The European Union has funded an ambitious project related to wearable technology. This project, named WearIT@work will end in one year and was funded with 14.3 million euros of EU money, even if the total project cost is expected to exceed 23 million euros. For mobile workers, the goal is to replace traditional interfaces, such as screen, keyboard or computer unit, by speech control or gesture control, without modifying the applications. This wearable system is currently being tested in four different fields including aircraft maintenance, emergency response, car production and healthcare.
You can see above two photos showing emergency rescuers and a doctor using some of these wearable computers to ease their work. (Credit: WearIT(at)work project)
For more information about the WearIT(at)work project, you can check this fact sheet. You also can read an ICT Results article titled "Wearing technology on your sleeve."
Here is a quote from Michael Lawo, technical manager of the project. "We address fields where there are no similar applications today. Take the example of an aircraft technician. There is a person doing paperwork who has to find the relevant documentation on a computer. He has to find the aircraft maintenance manual and the parts manual, and produce a printout. These documents are handed over to the technician who then goes to the aircraft to do his work. He then has to write a report on a sheet of paper. And that is the way things work today. What we are doing is giving the worker support and direct access to the ICT system from the workplace. We get rid of the paper."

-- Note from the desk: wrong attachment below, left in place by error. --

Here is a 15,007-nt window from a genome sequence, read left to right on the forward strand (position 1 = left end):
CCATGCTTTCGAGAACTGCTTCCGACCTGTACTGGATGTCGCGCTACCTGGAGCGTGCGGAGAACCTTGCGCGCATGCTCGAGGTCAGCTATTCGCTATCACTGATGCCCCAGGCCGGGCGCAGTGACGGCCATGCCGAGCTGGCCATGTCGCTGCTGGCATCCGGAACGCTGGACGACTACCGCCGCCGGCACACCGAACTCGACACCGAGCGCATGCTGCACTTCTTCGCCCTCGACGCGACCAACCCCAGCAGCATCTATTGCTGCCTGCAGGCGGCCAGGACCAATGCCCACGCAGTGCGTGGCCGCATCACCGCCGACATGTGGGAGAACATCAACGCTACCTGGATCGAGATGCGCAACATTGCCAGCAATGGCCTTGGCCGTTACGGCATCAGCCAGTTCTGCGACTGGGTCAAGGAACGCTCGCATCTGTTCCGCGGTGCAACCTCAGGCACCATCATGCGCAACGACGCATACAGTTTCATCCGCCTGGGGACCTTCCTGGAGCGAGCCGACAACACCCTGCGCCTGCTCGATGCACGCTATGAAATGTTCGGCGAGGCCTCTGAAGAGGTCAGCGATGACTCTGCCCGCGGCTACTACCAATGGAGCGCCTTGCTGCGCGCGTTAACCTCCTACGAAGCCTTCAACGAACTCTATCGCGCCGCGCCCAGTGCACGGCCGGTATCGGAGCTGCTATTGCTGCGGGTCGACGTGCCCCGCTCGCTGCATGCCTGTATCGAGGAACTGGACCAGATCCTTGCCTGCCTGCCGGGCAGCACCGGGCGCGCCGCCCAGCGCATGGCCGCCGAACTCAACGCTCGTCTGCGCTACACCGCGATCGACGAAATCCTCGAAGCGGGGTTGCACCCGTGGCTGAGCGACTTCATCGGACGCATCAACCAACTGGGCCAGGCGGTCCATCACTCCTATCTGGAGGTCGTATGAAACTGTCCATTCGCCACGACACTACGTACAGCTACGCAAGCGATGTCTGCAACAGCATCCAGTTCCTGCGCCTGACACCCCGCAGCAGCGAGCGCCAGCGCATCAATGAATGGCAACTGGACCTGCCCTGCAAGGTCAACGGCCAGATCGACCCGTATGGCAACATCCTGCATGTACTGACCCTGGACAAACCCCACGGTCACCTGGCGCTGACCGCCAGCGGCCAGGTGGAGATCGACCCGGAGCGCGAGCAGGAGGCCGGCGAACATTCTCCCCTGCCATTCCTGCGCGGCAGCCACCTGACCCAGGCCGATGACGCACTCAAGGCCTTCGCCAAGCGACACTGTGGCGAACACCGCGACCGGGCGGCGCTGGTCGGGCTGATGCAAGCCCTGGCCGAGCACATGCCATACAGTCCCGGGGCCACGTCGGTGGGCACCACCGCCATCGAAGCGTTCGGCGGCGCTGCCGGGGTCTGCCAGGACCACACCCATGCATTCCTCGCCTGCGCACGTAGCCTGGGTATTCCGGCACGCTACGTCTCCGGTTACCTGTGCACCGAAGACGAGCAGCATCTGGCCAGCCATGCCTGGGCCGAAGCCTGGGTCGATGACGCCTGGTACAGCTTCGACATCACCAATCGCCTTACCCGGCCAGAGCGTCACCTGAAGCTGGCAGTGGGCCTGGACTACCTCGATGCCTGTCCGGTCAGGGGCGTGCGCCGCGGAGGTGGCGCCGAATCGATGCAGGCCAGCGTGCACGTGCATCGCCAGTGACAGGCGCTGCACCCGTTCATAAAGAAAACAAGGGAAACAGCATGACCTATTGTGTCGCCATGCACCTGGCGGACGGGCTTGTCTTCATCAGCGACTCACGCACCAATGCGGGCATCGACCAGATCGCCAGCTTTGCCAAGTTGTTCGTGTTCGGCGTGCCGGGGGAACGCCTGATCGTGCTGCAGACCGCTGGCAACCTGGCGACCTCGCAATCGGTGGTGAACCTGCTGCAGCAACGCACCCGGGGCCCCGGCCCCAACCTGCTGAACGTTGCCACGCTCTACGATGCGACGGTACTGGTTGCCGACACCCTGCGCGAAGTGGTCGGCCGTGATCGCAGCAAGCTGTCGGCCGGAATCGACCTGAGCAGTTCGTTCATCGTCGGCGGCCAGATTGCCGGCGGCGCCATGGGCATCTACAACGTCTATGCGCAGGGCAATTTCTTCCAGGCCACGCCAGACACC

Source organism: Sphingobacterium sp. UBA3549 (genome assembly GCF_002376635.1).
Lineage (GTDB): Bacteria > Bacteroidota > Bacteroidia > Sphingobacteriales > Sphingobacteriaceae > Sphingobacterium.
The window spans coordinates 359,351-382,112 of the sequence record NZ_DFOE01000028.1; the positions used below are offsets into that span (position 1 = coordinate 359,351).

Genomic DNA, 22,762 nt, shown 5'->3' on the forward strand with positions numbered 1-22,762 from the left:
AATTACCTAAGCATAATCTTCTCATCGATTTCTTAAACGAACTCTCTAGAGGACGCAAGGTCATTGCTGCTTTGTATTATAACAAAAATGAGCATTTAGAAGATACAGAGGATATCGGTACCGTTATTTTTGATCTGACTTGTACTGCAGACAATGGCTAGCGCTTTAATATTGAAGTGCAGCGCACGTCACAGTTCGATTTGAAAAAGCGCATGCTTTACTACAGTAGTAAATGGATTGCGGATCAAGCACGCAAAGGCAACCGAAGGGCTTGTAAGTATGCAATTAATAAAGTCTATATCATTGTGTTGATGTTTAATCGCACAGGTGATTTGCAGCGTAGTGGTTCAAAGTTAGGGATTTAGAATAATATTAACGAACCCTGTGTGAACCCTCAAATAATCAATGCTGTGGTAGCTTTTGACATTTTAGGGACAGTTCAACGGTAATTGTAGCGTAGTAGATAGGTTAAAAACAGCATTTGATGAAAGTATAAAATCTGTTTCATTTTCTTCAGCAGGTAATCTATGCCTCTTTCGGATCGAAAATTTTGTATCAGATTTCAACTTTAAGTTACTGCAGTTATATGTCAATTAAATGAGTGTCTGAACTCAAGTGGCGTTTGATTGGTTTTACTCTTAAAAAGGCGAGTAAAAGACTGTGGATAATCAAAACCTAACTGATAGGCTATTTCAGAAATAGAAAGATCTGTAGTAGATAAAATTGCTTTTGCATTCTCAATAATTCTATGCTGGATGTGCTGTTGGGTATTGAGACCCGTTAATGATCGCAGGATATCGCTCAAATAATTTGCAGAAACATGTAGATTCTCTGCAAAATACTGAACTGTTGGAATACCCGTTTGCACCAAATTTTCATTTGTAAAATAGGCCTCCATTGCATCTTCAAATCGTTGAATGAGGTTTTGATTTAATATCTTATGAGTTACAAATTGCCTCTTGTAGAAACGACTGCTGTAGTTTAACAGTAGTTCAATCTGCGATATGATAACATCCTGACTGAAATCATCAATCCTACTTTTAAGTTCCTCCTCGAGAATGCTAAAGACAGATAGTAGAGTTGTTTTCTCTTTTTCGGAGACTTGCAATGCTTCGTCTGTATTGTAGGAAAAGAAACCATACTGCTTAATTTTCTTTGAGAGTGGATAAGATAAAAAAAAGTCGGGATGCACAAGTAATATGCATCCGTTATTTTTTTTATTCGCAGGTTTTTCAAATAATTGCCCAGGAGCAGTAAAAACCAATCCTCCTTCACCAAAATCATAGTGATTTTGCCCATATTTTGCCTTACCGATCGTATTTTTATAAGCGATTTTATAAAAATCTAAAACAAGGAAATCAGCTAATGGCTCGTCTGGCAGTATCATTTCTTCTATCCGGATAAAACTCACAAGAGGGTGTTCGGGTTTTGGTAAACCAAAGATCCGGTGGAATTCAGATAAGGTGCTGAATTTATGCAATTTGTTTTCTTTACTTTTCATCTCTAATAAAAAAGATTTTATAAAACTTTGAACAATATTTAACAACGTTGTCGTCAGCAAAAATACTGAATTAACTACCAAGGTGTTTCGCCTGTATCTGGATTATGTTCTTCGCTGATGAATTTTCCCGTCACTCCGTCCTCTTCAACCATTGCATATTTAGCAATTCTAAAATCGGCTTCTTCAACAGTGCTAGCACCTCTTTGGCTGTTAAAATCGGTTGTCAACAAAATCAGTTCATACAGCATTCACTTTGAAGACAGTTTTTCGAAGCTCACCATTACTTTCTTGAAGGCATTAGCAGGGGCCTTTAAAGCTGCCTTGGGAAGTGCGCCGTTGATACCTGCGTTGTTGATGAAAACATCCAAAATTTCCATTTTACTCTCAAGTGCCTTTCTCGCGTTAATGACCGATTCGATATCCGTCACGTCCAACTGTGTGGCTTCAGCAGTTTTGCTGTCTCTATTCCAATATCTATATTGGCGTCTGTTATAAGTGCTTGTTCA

And here is another excerpt from the ICT Results article. "With a considerable number of applications potentially possible, perhaps the most challenging test case for the project is the one involving emergency response teams, in collaboration with the Paris Fire Brigade. The technology helps support the communication, collaboration and information processes of rescue forces. The efficiency and safety of firemen can be considerably improved by a number of light, easy-to-use and resistant devices, such as biosensors monitoring their physiological condition and improved localisation of hazards, personnel and retreat paths.
For more information, you also can read several flyers about the different applications currently targeted by the project.
Sources: ICT Results, November 21, 2007; and various websites
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